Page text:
Today at Google I/O we announced that Android 2.2 is right around the corner. This is our seventh platform release since we launched Android 1.0 in September 2008. We wanted to highlight five areas in particular:
Performance & speed: The new Dalvik JIT compiler in Android 2.2 delivers between a 2-5X performance improvement in CPU-bound code vs. Android 2.1 according to various benchmarks.
New enterprise capabilities: We’ve added Exchange capabilities such as account auto-discovery and calendar sync. Device policy management APIs allow developers to write applications that can control security features of the device such as the remote wipe, minimum password, lockscreen timeout etc.
Rich set of new APIs and services: New data backup APIs enable apps to participate in data backup and restore, allowing an application's last data to be restored when installed on a new or a reset device. Apps can utilize Android Cloud to Device Messaging to enable mobile alert, send to phone, and two-way push sync functionality. Developers can now declare whether their app should be installed on internal memory or an SD card. They can also let the system automatically determine the install location. On the native side, a new API now gives access to Skia bitmaps.
Additions to Android Market: Android Market provides Android Application Error Reports, a new bug reporting feature, giving developers access to crash and freeze reports from users. Developers will be able to access these reports via their account on the Android Market publisher website.
For a complete list of everything we’ve included in Android 2.2, please see the platform highlights.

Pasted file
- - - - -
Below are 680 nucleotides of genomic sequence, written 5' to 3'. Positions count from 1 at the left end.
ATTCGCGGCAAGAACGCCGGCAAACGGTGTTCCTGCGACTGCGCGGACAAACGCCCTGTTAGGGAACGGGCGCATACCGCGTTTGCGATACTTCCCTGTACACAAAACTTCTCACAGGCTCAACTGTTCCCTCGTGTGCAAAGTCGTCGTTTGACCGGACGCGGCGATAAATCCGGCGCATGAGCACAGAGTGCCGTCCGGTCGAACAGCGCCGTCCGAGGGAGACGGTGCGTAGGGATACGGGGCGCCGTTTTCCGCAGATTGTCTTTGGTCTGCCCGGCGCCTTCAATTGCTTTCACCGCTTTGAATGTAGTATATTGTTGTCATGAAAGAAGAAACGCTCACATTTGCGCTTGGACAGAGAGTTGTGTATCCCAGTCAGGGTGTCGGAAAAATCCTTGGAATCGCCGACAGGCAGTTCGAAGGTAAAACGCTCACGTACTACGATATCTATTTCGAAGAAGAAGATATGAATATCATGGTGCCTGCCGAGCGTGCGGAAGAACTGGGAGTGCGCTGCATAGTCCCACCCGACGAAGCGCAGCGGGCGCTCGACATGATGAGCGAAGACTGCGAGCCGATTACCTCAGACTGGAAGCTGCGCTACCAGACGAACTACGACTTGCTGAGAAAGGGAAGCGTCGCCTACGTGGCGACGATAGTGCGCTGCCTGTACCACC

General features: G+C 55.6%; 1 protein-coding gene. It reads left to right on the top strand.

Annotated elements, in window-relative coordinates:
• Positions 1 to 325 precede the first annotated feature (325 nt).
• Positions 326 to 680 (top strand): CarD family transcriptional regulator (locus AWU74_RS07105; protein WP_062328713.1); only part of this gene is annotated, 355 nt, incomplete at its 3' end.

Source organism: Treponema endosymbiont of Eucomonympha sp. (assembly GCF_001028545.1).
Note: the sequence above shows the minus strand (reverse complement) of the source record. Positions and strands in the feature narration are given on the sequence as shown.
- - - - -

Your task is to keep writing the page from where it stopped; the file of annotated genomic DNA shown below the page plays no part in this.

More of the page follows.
Developers can now download the Android 2.2 SDK and Android NDK, Revision 4 from the Android developer site.
We are releasing new version of the Android SDK Tools, Revision 6, Eclipse plug-in ADT 0.9.7 and Android NDK, Revision 4.
Android SDK Tools, Revision 6, Eclipse plug-in 0.9.7
These new versions include support for library projects that will help you share code and resources across several Android projects.
Android NDK, Revision 4
Workflow improvements The new NDK brings a host of workflow improvement, from compilation, to debugging. Starting with 2.2, the NDK enables debugging native code on production devices.
ARMv7 instruction set support This release enables the generation of machine code for the ARMv7-A instruction set. Benefits include higher performance, as well as full use of the hardware FPU for devices that support it.
ARM Advanced SIMD (a.k.a. NEON) instruction support The NEON instruction set extension can be used to perform scalar computations on integers and floating points. However, it is an optional CPU feature and will not be supported by all Android ARMv7-A based devices. The NDK includes a tiny library named "cpufeatures" that can be used by native code to test at runtime the features supported by the device's target CPU.
As I said at the beginning, Android 2.2 will be here soon, and some devices will get the update in the coming weeks. I invite application developers to download the new SDK and tools and test your applications today.
Check out the video below to learn more about Android 2.2.